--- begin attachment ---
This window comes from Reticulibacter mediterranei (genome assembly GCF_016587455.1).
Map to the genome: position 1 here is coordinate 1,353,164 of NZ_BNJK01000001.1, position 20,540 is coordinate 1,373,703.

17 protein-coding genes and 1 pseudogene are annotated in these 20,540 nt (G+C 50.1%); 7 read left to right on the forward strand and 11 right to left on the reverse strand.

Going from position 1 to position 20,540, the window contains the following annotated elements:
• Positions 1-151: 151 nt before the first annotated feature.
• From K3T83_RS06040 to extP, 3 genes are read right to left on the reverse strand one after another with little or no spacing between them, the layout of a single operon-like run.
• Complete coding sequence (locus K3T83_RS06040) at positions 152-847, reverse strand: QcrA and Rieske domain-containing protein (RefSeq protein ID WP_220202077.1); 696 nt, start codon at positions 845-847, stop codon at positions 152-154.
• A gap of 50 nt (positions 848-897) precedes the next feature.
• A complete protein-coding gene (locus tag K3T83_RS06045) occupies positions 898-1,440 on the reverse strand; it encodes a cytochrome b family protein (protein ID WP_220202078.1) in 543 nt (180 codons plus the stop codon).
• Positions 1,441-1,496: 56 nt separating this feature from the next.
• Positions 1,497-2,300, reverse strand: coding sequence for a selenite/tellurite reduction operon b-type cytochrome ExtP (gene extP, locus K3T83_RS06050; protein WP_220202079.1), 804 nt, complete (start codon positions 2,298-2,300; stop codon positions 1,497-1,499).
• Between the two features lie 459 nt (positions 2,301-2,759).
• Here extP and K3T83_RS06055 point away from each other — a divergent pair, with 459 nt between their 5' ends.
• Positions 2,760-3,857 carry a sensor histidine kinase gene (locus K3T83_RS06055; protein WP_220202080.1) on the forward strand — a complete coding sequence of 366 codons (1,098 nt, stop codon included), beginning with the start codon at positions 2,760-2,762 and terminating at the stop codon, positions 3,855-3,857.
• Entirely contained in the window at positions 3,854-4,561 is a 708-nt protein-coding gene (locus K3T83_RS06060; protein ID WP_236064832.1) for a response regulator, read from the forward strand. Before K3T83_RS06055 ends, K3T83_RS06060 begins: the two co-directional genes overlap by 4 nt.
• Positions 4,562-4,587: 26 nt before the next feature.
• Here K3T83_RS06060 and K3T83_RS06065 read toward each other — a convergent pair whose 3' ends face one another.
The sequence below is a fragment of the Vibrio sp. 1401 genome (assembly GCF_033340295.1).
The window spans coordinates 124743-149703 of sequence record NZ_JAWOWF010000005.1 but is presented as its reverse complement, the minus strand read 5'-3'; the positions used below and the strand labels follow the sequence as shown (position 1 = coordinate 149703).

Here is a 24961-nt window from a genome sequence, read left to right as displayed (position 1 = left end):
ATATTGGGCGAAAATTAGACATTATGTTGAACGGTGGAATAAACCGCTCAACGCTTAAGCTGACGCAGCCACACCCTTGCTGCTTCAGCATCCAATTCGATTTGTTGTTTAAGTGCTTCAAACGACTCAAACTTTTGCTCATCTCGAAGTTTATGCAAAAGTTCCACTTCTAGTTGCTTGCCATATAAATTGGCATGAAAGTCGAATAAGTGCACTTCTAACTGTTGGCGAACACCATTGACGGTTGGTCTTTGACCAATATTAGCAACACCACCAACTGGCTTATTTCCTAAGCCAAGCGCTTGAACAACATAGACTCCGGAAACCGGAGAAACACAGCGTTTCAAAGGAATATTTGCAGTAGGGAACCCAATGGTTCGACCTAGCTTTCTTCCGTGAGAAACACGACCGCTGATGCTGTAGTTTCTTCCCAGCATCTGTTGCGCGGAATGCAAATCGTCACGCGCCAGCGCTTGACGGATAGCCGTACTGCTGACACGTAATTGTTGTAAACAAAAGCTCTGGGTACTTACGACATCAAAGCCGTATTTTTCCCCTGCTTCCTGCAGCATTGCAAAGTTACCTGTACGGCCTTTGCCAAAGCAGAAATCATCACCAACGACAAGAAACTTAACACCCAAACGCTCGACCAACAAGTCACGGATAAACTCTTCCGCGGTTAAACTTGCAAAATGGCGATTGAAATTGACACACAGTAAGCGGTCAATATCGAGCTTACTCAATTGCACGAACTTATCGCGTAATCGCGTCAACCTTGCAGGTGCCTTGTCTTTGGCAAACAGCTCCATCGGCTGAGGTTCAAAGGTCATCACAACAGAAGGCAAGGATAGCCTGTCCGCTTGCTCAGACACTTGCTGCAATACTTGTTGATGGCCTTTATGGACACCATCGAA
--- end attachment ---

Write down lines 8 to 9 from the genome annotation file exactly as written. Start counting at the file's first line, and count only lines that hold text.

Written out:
• A gap of 50 nt (positions 848-897) precedes the next feature.
• A complete protein-coding gene (locus tag K3T83_RS06045) occupies positions 898-1,440 on the reverse strand; it encodes a cytochrome b family protein (protein ID WP_220202078.1) in 543 nt (180 codons plus the stop codon).